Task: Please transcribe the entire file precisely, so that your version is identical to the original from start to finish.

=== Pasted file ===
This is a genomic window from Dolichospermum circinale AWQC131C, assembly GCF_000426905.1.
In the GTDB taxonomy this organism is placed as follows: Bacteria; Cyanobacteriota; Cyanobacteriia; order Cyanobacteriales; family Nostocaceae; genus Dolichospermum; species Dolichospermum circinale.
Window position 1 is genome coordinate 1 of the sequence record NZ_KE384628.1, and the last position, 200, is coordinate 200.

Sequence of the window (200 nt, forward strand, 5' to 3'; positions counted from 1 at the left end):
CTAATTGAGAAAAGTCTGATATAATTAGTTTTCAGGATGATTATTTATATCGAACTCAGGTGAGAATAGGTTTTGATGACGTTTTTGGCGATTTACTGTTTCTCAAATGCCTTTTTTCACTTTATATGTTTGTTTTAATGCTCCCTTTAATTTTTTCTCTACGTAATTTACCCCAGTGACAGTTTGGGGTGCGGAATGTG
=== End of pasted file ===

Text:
This is a genomic window from Dolichospermum circinale AWQC131C, assembly GCF_000426905.1.
In the GTDB taxonomy this organism is placed as follows: Bacteria; Cyanobacteriota; Cyanobacteriia; order Cyanobacteriales; family Nostocaceae; genus Dolichospermum; species Dolichospermum circinale.
Window position 1 is genome coordinate 1 of the sequence record NZ_KE384628.1, and the last position, 200, is coordinate 200.

Sequence of the window (200 nt, forward strand, 5' to 3'; positions counted from 1 at the left end):
CTAATTGAGAAAAGTCTGATATAATTAGTTTTCAGGATGATTATTTATATCGAACTCAGGTGAGAATAGGTTTTGATGACGTTTTTGGCGATTTACTGTTTCTCAAATGCCTTTTTTCACTTTATATGTTTGTTTTAATGCTCCCTTTAATTTTTTCTCTACGTAATTTACCCCAGTGACAGTTTGGGGTGCGGAATGTG